You are considered to be a resident in Spain if you are there for more than 183 days during the year. If you live in Spain for less than 183 days, you will be considered a non-resident. Other reasons you may be considered a tax resident are if your main economic activity takes place in Spain or if your spouse or children live in the country.

There are some exceptions to this rule. For example, if you pay taxes in another EU country or another foreign country with which Spain has a double taxation agreement. You can avoid paying the Inheritance Tax in Spain because you are already paying the Inheritance Tax on the assets located outside of Spain. This is because Spain doesn’t want to give you a double taxation problem

3. Determine what the will says

If there is a Spanish Will for distributing the Spanish inheritance, it will need to be taken into account when calculating Inheritance Tax. The will may state that certain assets are to go to specific individuals. It may also specify that an Inheritance Tax is to be paid out of the estate before distributions are made to beneficiaries.

The Spanish will may also designate a spouse or registered partner as the sole heir. In this case, the surviving spouse may be exempt from paying Inheritance Tax.

If there is no Spanish will to distribute the Spanish Inheritance, the Spanish Inheritance Laws will apply.

Understanding the Spanish Will is important to understand how much succession tax you will need to pay, it will determine the amount of tax allowance you will have.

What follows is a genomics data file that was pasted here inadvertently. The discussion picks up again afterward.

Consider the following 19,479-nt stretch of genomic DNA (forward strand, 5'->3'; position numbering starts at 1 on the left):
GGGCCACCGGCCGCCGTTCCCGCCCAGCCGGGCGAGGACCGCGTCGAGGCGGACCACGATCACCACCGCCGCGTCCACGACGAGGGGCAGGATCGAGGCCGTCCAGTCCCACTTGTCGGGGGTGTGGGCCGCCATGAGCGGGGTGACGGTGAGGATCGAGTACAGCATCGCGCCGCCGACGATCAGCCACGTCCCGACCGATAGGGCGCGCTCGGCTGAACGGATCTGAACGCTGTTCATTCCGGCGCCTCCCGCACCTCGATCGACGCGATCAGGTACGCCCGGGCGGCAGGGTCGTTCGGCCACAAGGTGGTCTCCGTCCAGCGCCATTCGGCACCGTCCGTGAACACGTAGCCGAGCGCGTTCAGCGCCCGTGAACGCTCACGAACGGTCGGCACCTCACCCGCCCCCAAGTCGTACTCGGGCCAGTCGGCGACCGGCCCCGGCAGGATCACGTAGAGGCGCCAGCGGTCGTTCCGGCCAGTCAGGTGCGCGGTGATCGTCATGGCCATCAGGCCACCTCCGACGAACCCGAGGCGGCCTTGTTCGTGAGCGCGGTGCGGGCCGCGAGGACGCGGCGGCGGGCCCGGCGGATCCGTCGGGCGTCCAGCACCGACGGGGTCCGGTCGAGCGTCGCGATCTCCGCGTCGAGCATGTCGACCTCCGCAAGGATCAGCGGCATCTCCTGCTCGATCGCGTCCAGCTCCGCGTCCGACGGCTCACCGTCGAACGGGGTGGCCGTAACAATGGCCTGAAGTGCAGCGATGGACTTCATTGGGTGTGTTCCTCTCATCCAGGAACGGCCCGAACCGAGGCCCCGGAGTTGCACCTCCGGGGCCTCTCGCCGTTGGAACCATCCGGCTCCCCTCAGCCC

4. Adjust the taxable amount using deductions, allowances and rebates

There are a number of reductions and allowances that can be applied to the taxable amount in order to reduce the amount of Inheritance Tax that is owed. The most common tax reduction is the deduction for debts and expenses, which can reduce the taxable amount by up to 100%.

Spanish Inheritance Tax Rates are set by the autonomous region where the primary residence of the deceased person is located, and each autonomous region has its own rules regarding deductions, allowances and rebates.

Deductions include the deduction for family members that we discuss in the next part, a deduction from the funeral, a deduction on the age of the car, and a deduction for donations to charity.

Other tax allowances include the allowance for the principal residence, an allowance for small estates, an allowance for agricultural property, and an allowance for business assets.

Each of these deductions has specific requirements that must be met in order to qualify, so you will need to review the requirements carefully before claiming any deductions.

If the beneficiary already has existing wealth, this may impact the amount of tax that is owed on the inheritance. In general, the Spanish Inheritance Tax rules state that the taxable amount is increased by the value of any assets that the beneficiary already owns, similar to the wealth tax.

Get help with your Inheritance in Spain from a professional

Deductions for your Inheritance Tax